A glob of flamboyant, self-indulgent kitsch with pretensions to grandeur, Baz Luhrmann’s extravagant, anachronistic period musical is big, garish,loud and dumb as a box of Rockettes–less a coherent movie than a visual and aural assault on the senses. “Moulin Rouge” is set in the Paris of 1899, but it employs a variety of pop tunes, largely of the easy rock variety, to tell its crushingly sentimental story of a consumption-ridden chanteuse/courtesan at the titular establishment who falls for a penniless but talented writer, enraging the lustful nobleman who’s her chief financial backer and wants her entirely to himself. The shades of “Camille,” “La traviata” and “La boheme” hover over the picture like avenging angels, since it often plays more like a Monty Python takeoff than a homage; a cinematic blitzkrieg, it seems written for people with an IQ under ten, and is shot and edited with such breakneck ferocity that it could be properly appreciated only by viewers with an attention span of under a second.
Nicole Kidman plays the singer-prostitute Satine, who longs to be a great actress. Her boss and manager Zidler (Jim Broadbent) has enticed an arrogant duke (Richard Roxburgh) to pay for a big musical extravanza as a showcase for her by promising him her undivided sexual attention, but she mistakes callow author Christian (Ewan McGregor), who’s just fallen in with Toulouse-Lautrec (John Leguizamo) and his band of merry bohemians, for the nobleman; and no sooner do they get together than they’re both hopelessly in love. The remainder of the picture finds the two surreptitiously continuing their affair under the nose of the sneering duke as they collaborate on the project he’s funding. Of course since the poor girl periodically faints and coughs up blood, it goes without saying that things can’t end up entirely happily.
Luhrmann has elected to tell this simple-minded tale in a quasi-operatic fashion, apparently believing that the idea of an Andrew Lloyd Webber-style show blown up to elephantine proportions and staged like a runaway tornado will be irresistible. He’s wrong. “Moulin Rouge” is wearyingly overstuffed from the very first frame, with virtually every scene chopped into tiny fragments by hysterically frenzied editing and disfigured by oppressive closeups. The idea of narrating the piece through pop songs is a poor variation of the “Pennies from Heaven” formula, and gives rise to some sequences that are literally jaw-droppingly awful. I thought that we had reached the appalling nadir with a grotesque version of “Like a Virgin” sung by Broadbent, accompanied by a Busby Berkeley (or is it “Hello Dolly”?) chorus of prancing waiters, but no such luck: the final act tops even that enormity with a gruesome massed Apache dance to the strains of “Roxanne” intercut with the duke’s attempted rape of Satine, followed by a concluding production number (a series of excerpts from the show the group’s premiering, interrupted by the melodramatic windup of the love triangle plot) that is so astoundingly ugly that one’s tempted to avert his eyes (it’s capped, moreover, by an crane shot ascending through the backstage area that’s cribbed from “Citizen Kane,” of all things). All of this is supposed to be taken, of course, as camp raised to a transcendent level and, as such,to make you swoon in wonderment at its lushness and romance, but in reality it exhibits all the inventiveness of a wildly overwrought sophomore-class skit in a college revue extended to a positively painful two hours.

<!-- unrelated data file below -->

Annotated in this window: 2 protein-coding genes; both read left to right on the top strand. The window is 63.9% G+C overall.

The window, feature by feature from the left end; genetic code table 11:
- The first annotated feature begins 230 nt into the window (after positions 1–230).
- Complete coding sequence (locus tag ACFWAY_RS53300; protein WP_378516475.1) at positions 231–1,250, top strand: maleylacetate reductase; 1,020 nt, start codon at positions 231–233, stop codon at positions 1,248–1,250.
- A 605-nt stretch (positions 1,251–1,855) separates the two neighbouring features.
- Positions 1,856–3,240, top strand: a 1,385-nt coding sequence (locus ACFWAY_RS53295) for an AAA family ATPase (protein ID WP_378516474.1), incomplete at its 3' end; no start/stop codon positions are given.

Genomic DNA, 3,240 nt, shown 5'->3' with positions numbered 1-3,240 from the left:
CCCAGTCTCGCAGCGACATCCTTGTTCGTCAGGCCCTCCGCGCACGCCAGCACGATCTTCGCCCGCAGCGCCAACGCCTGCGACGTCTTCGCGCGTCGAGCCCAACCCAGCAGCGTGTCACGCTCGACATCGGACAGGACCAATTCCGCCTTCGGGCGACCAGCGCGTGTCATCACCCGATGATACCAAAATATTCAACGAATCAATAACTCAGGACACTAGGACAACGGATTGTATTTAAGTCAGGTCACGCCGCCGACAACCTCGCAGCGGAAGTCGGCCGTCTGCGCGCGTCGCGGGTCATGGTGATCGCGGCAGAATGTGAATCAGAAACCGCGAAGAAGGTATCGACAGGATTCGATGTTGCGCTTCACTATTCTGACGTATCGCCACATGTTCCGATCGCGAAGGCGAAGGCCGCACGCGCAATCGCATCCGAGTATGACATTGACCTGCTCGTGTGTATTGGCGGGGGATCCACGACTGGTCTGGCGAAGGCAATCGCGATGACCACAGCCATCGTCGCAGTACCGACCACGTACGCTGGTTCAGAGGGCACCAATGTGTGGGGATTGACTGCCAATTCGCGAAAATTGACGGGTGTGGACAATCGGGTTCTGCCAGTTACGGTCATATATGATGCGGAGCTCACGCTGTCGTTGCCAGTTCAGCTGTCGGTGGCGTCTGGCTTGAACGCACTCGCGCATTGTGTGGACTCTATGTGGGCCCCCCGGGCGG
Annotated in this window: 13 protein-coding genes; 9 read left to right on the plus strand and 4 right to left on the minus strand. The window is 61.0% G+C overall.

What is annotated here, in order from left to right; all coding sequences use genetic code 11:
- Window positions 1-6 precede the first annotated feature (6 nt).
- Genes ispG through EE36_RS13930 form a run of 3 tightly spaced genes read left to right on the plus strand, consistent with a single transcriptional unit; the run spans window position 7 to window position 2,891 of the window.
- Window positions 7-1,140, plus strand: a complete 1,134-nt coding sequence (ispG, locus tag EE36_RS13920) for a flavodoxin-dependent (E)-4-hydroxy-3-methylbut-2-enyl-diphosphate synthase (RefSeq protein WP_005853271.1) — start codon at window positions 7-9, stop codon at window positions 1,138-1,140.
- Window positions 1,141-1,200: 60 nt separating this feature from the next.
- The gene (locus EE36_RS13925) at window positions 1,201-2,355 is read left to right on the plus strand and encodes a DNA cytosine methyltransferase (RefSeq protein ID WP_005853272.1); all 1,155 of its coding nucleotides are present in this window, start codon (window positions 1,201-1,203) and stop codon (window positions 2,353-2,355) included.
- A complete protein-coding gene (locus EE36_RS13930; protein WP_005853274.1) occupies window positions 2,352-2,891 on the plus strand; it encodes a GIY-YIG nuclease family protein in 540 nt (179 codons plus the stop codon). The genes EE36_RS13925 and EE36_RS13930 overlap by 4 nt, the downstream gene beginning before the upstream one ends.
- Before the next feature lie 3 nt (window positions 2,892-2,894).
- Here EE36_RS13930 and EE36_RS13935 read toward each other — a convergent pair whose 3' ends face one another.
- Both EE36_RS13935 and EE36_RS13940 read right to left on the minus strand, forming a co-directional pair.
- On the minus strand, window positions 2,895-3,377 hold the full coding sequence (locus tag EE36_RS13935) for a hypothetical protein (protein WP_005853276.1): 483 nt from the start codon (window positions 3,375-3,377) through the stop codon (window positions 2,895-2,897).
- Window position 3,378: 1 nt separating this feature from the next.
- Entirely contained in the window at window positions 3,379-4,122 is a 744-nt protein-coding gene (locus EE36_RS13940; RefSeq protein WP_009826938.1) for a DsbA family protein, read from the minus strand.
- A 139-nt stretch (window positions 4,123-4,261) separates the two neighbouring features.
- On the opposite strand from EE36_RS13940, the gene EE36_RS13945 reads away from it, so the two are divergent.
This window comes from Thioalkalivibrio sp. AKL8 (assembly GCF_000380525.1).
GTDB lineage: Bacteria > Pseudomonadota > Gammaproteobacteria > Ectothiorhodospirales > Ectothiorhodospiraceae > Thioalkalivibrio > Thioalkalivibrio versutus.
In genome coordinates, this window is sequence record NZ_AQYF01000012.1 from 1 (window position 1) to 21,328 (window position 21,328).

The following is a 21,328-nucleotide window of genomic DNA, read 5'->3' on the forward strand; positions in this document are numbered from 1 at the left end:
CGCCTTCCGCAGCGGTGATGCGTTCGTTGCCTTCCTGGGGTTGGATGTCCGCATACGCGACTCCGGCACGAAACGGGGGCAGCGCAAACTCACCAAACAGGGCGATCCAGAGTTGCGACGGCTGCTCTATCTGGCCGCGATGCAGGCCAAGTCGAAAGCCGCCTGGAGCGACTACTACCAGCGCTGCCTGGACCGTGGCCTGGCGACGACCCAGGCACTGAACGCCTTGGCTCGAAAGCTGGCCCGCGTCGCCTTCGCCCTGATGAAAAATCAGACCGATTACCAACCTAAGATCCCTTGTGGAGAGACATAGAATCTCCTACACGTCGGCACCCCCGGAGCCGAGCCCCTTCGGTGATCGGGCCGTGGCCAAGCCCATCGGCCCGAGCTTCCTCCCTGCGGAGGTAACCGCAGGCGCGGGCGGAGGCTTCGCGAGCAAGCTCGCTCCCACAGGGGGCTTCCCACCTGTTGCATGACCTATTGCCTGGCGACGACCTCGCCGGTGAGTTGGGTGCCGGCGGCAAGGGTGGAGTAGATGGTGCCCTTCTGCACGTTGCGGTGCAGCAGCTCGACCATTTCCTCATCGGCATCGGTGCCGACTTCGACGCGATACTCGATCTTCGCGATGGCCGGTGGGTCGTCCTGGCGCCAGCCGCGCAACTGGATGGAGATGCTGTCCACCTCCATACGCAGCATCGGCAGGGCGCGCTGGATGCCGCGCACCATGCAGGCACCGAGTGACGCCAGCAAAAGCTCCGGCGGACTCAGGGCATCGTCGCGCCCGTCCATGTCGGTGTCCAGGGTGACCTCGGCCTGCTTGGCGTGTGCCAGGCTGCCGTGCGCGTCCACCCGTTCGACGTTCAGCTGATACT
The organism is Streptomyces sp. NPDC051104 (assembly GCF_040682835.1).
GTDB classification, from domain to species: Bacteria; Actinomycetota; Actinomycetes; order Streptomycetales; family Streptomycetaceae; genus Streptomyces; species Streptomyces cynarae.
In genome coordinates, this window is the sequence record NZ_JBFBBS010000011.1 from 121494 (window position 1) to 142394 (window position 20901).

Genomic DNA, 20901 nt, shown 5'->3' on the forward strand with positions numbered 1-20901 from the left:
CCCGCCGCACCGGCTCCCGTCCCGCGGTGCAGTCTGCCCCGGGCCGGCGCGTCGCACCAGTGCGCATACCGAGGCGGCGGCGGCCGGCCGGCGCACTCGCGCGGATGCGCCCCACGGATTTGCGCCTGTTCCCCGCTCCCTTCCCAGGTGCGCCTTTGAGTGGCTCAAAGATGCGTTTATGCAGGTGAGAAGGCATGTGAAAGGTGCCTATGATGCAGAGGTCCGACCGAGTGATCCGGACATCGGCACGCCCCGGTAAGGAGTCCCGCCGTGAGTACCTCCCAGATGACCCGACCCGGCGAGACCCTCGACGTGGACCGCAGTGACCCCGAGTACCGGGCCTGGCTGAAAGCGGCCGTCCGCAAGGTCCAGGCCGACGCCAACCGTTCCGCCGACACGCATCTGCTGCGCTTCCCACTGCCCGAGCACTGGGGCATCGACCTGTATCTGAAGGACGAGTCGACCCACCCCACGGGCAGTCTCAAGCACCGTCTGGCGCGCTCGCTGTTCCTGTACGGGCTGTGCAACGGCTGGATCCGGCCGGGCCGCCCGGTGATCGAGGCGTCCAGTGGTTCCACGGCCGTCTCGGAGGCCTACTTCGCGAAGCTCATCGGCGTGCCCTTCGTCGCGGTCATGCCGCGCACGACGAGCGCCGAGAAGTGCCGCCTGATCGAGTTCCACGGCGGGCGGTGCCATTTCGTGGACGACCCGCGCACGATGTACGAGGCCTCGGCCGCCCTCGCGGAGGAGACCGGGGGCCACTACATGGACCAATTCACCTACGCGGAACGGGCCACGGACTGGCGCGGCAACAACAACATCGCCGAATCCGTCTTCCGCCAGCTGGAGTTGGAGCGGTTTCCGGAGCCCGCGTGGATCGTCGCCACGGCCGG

The performers labor all too strenuously to meet Luhrmann’s demands, but to no avail. Despite occasionally coughing up a few discreet drops of red, Kidman remains a bloodless heroine–a pale alabaster statue of surpassing beauty who engenders little emotional response. McGregor is handsome and reveals a strong singing voice, but he suffers all too melodramatically; he resembles a tenor version of a heroine in a Fanny Hurst weepie. Leguizamo is a maniacal and unfunny troll, while Broadbent mugs and sweats so profusely that he seems on the verge of cardiac arrest. As the snarling duke, Roxburgh could be auditioning for the role of Snidely Whiplash. At Luhrmann’s urging, everybody else in the large, well-attired cast bugs out their eyes and grimaces like animated gargoyles.
Presumably one could get some enjoyment out of “Moulin Rouge” by reveling in the stunning art direction with its rich reds and blues, the cascading streams of music veering from Offenbach to The Beatles, the exquisite lighting and lustrous decor–and some people will probably get a chuckle just from recognizing fragments of long-cherished lyrics and melodies plugged into such an unlikely setting. But by all means, if you go, leave your brain at the door (and take a couple of airsick pills to lessen the possibility of distress at the constant bombardment of images). Better yet, just slip on a recording of “Traviata.” You’ll get better music and better singing, and avoid Luhrmann’s visual bludgeoning. The fellow undoubtedly has ambition; now all he needs is some taste to go along with it.